As the Fed tightens interest rates, mortgage rates have increased to levels that are cooling the housing market. This reduced demand affect several of our merchandise as well as Intermodal markets. Overall, we expect merchandise volumes to be relatively flat in the fourth-quarter with some upside potential as service continues to recover. Within Intermodal our expectation is for volume to be down slightly year-over-year. With opportunities from easing terminal congestion and equipment supply being offset by expectations for weaker demand and a softening truck market.
On the domestic side, national Intermodal volume trends are showing signs of slowing, suggesting weaker peak season demand. However, consumer spending, which has historically been a big driver of this market is currently forcarted to hold steady through the end of the year, providing underlying support for our domestic Intermodal volumes. We continue to see volume opportunity for domestic Intermodal as our service recovers and we expect customers to shift loads from the highway to rail as we intently focus on improving domestic Intermodal service.
International Intermodal will continue to struggle with congestion and equipment supply, and we expect Intermodal storage charges to remain elevated so long as those issues continue. When supply chain congestion does ease, we expect to deliver additional international volume for customers as inland point Intermodal, or IPI becomes more attractive.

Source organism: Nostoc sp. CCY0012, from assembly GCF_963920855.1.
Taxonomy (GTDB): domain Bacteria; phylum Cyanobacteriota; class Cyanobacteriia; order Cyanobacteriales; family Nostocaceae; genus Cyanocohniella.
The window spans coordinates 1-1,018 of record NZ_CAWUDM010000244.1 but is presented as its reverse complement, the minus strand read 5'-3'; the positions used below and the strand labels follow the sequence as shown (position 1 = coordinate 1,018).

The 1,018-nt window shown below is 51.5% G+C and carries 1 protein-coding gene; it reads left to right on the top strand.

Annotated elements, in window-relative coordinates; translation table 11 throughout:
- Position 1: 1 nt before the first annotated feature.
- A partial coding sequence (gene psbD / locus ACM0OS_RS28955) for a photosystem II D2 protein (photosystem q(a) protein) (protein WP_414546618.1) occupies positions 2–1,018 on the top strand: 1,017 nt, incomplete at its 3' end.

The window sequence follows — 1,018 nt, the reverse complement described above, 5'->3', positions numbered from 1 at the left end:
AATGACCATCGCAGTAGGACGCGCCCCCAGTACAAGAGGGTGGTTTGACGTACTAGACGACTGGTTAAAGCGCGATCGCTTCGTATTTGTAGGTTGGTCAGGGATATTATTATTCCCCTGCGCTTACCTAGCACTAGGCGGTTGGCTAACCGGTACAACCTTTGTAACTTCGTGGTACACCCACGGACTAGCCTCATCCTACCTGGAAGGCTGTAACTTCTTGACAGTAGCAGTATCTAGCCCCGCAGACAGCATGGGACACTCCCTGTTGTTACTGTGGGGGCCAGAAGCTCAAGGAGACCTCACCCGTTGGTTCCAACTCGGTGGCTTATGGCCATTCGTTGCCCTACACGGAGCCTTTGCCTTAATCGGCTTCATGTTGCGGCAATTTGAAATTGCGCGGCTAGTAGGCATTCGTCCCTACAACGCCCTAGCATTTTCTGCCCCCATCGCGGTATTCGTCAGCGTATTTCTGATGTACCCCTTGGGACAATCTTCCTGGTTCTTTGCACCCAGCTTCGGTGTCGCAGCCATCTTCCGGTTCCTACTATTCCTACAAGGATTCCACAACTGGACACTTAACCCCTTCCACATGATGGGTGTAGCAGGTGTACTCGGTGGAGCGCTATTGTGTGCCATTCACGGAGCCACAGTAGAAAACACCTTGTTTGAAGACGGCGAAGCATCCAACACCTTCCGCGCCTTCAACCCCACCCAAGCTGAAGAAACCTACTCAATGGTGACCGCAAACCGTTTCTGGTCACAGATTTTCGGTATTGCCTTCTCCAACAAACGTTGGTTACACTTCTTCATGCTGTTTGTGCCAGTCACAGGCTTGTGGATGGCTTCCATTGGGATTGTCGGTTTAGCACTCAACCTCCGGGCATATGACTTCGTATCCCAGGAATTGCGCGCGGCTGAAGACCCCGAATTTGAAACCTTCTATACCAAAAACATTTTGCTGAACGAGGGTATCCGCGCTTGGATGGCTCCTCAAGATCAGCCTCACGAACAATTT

And finally, our expectations for coal are that volumes will continue to improve year-over-year in the fourth quarter, driven by strength in the markets for both utility and export coal. EIA's latest forecast is for natural gas prices to remain elevated through the end of the year. This will increase demand for coal as a competitive alternative. Seaborne coal prices are expected to remain at relatively high levels through the end of the year, indicating continued demand for U.S. coals abroad. We also anticipate increased coal supply in the fourth quarter primarily for export, which will create opportunities for coal volume growth.
To summarize, we have a number of uncertain market signals in front of us right now, but our focus remains on impacting the things that we can control to deliver quality service to our customers and increased value for our shareholders. Overall, we have a fantastic portfolio of customers, and as always, I want to take this opportunity to thank them for their business and for their ongoing partnership.
I will now turn it over to Mark for an update on our financial results.